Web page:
corresponds to one combination. Each node is expanded only if it is promising (additional function is

implemented for this purpose) otherwise the algorithm backtracks. It is a recursive algorithm – recursive

calls are executed only if the node is promising. Total weight and profit is computed accordingly and the

optimal solution stored similarly like in Brute Force algorithm.

q Best-First Branch and Bound – another State Space tree algorithm, however its implementation and ideas

are different. There is no recursion in my implementation of this algorithm. Instead it uses a priority queue

to traverse along the State Space tree (and to keep several states in memory – unlike Brute Force and

Backtracking algorithms, which keep only one state at the time). Here the nodes are enqueued into the queue

2

JACEK D ZIKOWSKI

www.iit.edu/~dzikjac e-mail: dzikjac@iit.edu

only if their bound (computed by means of additional function) is satisfactory/promising (highest bound is

the priority). The implementation utilises a simple while loop [while (Queue not empty)] to obtain the result.

Optimal solution is computed similarly as in previous algorithms.

q Dynamic Programming – here a two-dimensional dynamic programming is used (of size number of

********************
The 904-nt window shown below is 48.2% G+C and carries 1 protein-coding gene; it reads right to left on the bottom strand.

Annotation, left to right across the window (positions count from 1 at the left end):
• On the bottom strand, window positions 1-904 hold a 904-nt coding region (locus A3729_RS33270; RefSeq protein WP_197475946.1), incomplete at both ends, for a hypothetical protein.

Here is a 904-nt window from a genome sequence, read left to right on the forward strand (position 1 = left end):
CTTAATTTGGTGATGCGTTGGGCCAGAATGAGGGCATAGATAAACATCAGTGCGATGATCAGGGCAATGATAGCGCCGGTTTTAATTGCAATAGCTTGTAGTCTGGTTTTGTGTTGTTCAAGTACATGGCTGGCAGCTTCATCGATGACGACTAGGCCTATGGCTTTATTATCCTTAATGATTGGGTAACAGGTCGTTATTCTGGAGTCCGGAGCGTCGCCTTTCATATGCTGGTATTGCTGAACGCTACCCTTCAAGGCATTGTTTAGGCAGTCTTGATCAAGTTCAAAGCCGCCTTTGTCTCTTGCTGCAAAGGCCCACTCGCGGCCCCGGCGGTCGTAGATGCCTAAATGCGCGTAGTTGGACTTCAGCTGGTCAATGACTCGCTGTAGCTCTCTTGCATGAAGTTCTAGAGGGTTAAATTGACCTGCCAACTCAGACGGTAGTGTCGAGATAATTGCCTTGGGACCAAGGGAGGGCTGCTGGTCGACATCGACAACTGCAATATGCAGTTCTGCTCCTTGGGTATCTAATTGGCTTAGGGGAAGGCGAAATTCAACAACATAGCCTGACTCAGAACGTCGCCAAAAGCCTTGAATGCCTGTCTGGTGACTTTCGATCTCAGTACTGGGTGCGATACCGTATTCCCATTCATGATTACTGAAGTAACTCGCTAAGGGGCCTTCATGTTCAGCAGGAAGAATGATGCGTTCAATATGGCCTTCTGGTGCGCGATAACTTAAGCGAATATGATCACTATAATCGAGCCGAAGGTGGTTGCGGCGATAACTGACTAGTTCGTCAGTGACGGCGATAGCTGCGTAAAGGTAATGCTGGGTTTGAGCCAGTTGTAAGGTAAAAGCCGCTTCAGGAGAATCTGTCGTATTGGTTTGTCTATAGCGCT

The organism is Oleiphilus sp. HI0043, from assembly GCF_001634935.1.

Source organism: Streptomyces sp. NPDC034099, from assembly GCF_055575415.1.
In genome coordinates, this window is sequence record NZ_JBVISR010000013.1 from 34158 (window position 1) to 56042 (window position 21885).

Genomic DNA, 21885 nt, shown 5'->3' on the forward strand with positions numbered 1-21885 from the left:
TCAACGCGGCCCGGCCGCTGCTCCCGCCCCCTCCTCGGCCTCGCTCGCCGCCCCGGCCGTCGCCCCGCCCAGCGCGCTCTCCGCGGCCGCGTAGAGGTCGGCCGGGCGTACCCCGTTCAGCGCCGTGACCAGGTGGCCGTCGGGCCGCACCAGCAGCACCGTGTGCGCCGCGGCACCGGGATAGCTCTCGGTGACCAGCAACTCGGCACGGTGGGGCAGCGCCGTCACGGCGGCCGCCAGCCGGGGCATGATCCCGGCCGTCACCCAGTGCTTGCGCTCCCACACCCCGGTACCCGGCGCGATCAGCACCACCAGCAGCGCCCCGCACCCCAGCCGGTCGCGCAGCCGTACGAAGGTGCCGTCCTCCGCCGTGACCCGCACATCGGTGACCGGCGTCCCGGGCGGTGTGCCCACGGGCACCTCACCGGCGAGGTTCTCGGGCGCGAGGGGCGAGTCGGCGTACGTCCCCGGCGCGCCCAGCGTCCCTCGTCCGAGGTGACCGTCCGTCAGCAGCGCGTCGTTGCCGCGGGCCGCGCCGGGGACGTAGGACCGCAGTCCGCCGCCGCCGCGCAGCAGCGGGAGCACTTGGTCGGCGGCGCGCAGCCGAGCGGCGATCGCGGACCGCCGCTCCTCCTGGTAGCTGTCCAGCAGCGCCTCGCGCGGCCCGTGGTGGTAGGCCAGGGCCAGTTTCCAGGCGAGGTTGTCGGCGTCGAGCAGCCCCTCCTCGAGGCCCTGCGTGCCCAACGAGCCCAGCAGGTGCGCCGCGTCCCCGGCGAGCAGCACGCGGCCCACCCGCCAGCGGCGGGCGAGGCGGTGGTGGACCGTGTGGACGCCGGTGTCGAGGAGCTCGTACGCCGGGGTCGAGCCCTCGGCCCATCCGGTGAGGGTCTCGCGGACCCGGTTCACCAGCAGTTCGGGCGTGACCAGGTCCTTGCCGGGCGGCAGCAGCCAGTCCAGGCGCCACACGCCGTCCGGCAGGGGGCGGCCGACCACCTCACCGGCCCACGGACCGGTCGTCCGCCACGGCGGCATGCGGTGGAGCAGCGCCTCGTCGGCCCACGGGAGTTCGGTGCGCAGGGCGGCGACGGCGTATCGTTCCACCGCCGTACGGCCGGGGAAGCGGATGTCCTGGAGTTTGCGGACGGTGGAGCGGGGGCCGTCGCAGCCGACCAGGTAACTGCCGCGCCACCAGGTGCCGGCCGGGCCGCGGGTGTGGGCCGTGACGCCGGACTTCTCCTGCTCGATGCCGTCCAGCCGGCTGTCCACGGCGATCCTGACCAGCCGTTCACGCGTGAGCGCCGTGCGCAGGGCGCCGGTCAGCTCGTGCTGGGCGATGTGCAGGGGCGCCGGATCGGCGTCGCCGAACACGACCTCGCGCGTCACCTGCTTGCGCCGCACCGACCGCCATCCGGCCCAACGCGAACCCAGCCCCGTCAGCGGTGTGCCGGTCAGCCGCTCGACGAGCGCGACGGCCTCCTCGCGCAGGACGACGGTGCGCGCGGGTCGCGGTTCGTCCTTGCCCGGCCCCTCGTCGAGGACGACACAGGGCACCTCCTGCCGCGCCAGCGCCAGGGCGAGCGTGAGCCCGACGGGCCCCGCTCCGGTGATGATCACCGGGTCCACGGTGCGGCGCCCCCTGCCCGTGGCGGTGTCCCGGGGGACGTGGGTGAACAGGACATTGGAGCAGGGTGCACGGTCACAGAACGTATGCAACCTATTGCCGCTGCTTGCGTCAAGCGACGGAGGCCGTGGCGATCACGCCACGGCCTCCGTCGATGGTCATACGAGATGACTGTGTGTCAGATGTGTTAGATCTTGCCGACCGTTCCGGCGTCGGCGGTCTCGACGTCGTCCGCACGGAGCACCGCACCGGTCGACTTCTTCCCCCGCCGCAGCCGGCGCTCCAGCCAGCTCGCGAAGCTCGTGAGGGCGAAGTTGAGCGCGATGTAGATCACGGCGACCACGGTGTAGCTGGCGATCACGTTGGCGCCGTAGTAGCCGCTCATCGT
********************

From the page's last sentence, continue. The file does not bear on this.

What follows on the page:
items*weight limit). It stores solutions to all sub-problems that may constitute an optimal solution. The

algorithm starts by filling first row and column with zeros and then filling it until it finds the optimal

solution as in other dynamic programming algorithms. Filling the array is realised by means of two nested

loops and two if statements. Optimal profit will be then the last (bottom right) entry in the array and

corresponding weight is then extracted by a single while loop.

The implementation of main functions representing these algorithms is presented in the appendices. Pseudo-code

that was a basis for the implementation of Backtracking and Best-First Branch and Bound algorithm can be

found in [1].

Objects

The program defines several objects:

q item – a structure for storing item information (value, weight, value/weight ratio). Items are further stored in

an Item_Array,

q node – a class defining a State Space tree node for Backtracking and Best-First Branch and Bound